There are various ways of executing court-issued judgments against the debtor in order to satisfy the judgment, with the most common being where the debtor settles the judgment debt by way of monetary payment, sale in execution of assets owned by the judgment debtor, issuing of a garnishee order or the issuance of an emoluments attachment order. However, it often happens that the debtor is not in a position to satisfy the judgment. This leaves the judgment creditor in a quandary as to what can be done in such a situation. In this article, we shall discuss another way of executing a judgment debt, a way that is not commonly used.
The initial stages usually present no problems, all is well right, the tenant knows he is owing and the excuses keep coming. Your patience starts to fizzle but the actions of the tenant are not helping either. Finally, you decide to take the matter head-on and institute legal action. The tenant is served with a summons and in a show of remorse, goodwill or maybe heavily laden with a sense of guilt, he chooses not to oppose the action.
Armed with a default judgment/order from the court, you instruct the sheriff to request the tenant to pay up. What with the gloomy expression on your face when you receive the sad news via the sheriff’s return of service, that the judgment debtor does not have any funds to settle the judgment debt. Realising that the tenant might probably be playing a not-so-funny mind game, you vengefully instruct the sheriff to attach and remove the assets of the tenant, in order to auction them. Soon you realise that it is not raining, it is actually pouring on you as the sheriff reports back that the tenant moved his belongings to his relatives in some faraway city, where he intends to relocate to. As we speak, the apartment is empty.
It soon dawns on you that perhaps the tenant is deliberately frustrating all efforts to have the judgment debt settled, and therefore you have to take the war right into his backyard.
The Uniform Rules of the High Court, specifically 45(8) read with 45(12) enable a judgment creditor to execute a judgment debt by way of freezing a bank account.
If incorporeal property, whether movable or immovable, is available for attachment, it may be attached without the necessity of a prior application to court in the manner hereinafter provided…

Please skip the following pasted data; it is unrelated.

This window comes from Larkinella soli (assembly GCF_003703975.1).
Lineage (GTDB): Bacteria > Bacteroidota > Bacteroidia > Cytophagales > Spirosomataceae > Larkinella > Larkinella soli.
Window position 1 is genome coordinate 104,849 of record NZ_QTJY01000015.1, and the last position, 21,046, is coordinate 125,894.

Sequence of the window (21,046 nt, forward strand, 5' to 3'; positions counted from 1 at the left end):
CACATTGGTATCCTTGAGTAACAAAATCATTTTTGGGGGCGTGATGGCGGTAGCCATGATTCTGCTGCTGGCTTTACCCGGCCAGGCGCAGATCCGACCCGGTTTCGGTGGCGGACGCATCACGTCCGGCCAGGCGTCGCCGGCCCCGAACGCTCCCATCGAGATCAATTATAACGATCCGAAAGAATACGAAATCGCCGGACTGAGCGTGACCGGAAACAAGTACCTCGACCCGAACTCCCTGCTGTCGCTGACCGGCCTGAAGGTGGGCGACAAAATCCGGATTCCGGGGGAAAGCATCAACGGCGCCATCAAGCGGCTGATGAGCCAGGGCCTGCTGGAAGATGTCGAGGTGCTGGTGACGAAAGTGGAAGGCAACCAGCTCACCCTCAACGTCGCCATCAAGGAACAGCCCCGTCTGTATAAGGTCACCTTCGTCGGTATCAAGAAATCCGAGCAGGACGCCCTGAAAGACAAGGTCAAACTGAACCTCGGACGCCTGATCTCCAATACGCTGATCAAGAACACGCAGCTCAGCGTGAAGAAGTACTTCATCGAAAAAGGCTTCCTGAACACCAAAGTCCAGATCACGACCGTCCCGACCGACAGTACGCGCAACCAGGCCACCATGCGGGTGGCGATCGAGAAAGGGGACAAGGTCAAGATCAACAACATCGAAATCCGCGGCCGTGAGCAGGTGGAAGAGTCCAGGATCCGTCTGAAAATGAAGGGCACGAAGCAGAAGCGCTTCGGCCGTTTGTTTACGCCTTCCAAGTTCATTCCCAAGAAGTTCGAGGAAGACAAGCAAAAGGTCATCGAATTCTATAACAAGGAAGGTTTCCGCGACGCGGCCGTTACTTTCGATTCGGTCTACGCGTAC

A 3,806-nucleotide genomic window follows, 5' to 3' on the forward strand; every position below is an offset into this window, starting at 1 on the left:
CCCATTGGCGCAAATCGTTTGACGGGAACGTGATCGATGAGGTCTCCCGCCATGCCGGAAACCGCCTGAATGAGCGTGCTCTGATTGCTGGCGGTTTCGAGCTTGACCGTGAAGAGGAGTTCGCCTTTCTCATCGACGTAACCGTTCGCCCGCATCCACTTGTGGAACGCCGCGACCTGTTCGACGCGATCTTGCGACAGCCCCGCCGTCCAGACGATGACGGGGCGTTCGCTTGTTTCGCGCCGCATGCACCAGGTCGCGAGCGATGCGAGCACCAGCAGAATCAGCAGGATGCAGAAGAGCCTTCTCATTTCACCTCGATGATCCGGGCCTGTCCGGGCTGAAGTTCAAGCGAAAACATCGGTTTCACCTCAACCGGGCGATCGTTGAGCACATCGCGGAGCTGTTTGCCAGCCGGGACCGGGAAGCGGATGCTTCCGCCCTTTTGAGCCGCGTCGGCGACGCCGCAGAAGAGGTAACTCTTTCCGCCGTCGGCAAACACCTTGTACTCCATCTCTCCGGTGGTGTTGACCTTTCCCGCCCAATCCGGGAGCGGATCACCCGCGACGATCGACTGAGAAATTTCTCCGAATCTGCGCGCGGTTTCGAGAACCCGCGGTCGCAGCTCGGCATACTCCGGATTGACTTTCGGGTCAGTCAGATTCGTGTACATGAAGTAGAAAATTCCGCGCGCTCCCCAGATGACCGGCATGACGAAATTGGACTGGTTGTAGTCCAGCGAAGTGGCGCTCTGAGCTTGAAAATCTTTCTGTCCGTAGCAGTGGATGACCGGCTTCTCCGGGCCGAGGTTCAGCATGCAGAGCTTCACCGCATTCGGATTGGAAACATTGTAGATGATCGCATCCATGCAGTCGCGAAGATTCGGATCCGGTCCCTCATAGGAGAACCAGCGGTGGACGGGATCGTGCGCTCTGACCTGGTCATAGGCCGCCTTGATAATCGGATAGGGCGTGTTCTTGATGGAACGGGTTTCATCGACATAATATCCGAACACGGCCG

Whenever it is brought to the knowledge of the sheriff that there are debts which are subject to attachment, and are owing or accruing from a third person to the judgment debtor, the sheriff may, if requested thereto by the judgment creditor, attach the same, and thereupon shall serve a notice on such third person, hereinafter called the garnishee, requiring payment by him to the sheriff of so much of the debt as may be sufficient to satisfy the writ, and the sheriff may, upon any such payment, give a receipt to the garnishee which shall be a discharge, pro tanto, of the debt attached.
(Please note that Rule 45 (8) must be read in greater detail, for the purposes of this article and to keep it brief, we only quoted a part thereof).
The ultimate effect is that the judgment creditor may request that the bank account of the judgment debtor be frozen and the funds therein be remitted to satisfy the judgment debt. In the case of South African Congo Oil Co (Pty) Ltd v Identiguard International (Pty) Ltd, the interpretation of Rule 45 was buttressed by the court for the benefit of judgment creditors who intend to execute their judgment debts.
Following the reasoning in the case of Absa Bank Ltd v Hanley, it is clear that credit in a bank account is incorporeal property for the purposes of Rule 45 and the bank is a third party who owes the “debtor” (when the bank account has credit), which credit may be used to settle a judgment against the account holder.
In conclusion and as discussed above, all is not lost when the debtor is dodging each legal bullet meant to make him pay up and settle the judgment debt. It is required that the judgment creditor furnish the bank details of the judgment debtor as practically, the dodgy judgment debtor will not furnish these even upon request by the creditor.
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